Science, Tech & Environment

Between Saturn's rings: The Cassini spacecraft is sending back amazing images

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Saturn's rings, photographed from 740,000 miles away by the Cassini spacecraft.

Credit:

NASA/JPL-Caltech/Space Science Institute

Editor's note: This article originally appeared on NOVA Next.

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It’s been 20 years since NASA launched its Cassini spacecraft into our solar system, with the mysterious gas giant Saturn as its destination.

Billions of miles later, this intrepid piece of machinery has finally grazed the tops of Saturn’s clouds.

After plunging into a small 1,500-mile gap between Saturn’s innermost ring and the planet itself, Cassini is closer to the planet than ever before. At 11:56 p.m. PDT on April 26, NASA’s Deep Space Network Goldstone Complex in California’s Mojave Desert received the signal that Cassini survived the descent.

It’s the grandest of grand finales. At times, Cassini was speeding up to 77,000 miles per hour relative to Saturn — a speed at which, along the way, an errant particle could have crushed the spacecraft at any moment.

Saturn hurricane cassini
One of the first images NASA received in the very early hours of April 27 was this close-up of a hurricane on Saturn.
Credit:

NASA/JPL-Caltech/Space Science Institute

But thanks to top-notch engineering and a stroke of luck, that didn’t happen.

“I am delighted to report that Cassini shot through the gap just as we planned and has come out the other side in excellent shape,” said Cassini Project Manager Earl Maize in a statement.

Read more: This pressurized skirt-like machine helps keep astronauts fit

Before NASA engineers diverted Cassini’s course, sending it into the rings of Saturn, the spacecraft was engaged in a series of choreographed orbits around Saturn’s moon Titan — the mission’s main gravity assist and the only object that allowed for such a clean, calculated pivot toward the planet. “The last Titan fly-by is really what gave us the impulse to go into that tiny gap,” said Sonia Hernandez, a member of Cassini’s navigation team.

Cassini’s goals are different now than they were a week ago. Before the "grand finale" — what NASA is calling these last few months of the mission — it was focused on gathering images and data about Saturn’s 62 moons, particularly Titan and Enceladus. The latter, which was first studied up-close 11 years ago, spews plumes of salty water at its south pole — a sign of hydrothermal activity that could provide food for microbes if any exist deep in the moon’s icy seas. If scientists were to find evidence of life on Enceladus, it’s far more likely that it would have arisen independently of life on Earth than with Mars, which is close enough to Earth that life may have jumped the gap.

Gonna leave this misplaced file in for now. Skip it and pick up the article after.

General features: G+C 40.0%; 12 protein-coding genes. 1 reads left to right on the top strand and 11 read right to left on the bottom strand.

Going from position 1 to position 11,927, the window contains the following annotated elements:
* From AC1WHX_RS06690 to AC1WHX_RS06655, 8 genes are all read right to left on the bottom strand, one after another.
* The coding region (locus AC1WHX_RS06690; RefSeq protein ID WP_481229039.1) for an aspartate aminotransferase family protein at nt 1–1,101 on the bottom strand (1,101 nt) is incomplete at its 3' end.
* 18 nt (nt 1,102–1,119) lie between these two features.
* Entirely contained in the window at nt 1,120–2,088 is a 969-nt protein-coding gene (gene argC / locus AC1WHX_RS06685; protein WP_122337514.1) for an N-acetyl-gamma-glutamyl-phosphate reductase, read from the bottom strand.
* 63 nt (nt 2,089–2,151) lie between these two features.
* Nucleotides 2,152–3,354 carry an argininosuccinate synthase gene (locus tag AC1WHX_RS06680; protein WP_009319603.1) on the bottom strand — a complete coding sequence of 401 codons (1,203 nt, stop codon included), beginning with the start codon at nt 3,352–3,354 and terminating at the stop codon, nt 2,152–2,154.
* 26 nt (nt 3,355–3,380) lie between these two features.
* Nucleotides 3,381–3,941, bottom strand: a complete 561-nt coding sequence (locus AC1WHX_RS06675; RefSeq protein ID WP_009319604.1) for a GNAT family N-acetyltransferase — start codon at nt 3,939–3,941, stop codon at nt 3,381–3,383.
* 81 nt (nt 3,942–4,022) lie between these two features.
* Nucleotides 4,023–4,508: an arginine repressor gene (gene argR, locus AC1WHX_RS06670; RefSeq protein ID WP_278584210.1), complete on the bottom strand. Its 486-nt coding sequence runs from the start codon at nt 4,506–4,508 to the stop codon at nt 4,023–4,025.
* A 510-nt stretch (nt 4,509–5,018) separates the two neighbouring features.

From now until its final crash into the planet, Cassini will be collecting information about Saturn’s gravitational and magnetic fields, the composition of its upper atmosphere, the weight and age of its rings, the depth of its metallic hydrogen core, and more.

The manner in which particles and tiny moons accumulate in Saturn’s elegant rings, in particular, could tell us a lot. “That’s so key to understanding how Saturn formed,” said Linda Spilker, Cassini project scientist. Comparing these measurements to what NASA’s Juno spacecraft is collecting from Jupiter [also a gas giant] could help scientists put together a better picture of how solar systems form.

The team wants to know about the rings’ future, too. “We’re slowly losing the rings,” said Jim Green, NASA’s planetary science division director. “That material is filtering down into the planet. If you’ve ever eaten Jell-O, and you shake it, it shakes for quite a while before it settles down. Saturn was made 4.5 billion years ago, and it’s still shaking. We see that because the rings shift a little bit. So the seismic motion produced by the planet disturbing the rings produces the instability necessary for the rings to slowly fall into the planet.”

Saturn’s magnetic field is also an enigma; the Cassini team will analyze it from a variety of orientations to understand its source and depth. In addition, they’ll study Saturn’s dazzling pink aurorae. As particles rain down into the regions where we see aurorae, they emit radio waves, known as Saturn kilometric radiation, or SKR for short. These radio waves and the aurorae are complementary in that they’re both affected by the planet’s magnetic field.

By scrutinizing magnetic field data, the team hopes to be able to provide more info to scientists searching for and studying exoplanets. “The more we learn about our own solar system and under what conditions that happens, the more we’re going to be able to apply it all over the place,” Green said.

How is Green feeling after all of the excitement? “Watching it on the other side of all this, the tension and the build-up, it’s just an enormous relief,” he said. “We’re ready now for the next step.”

Spilker echoed the sentiment. “Probably the things we haven’t heard of will be the most spectacular,” she said.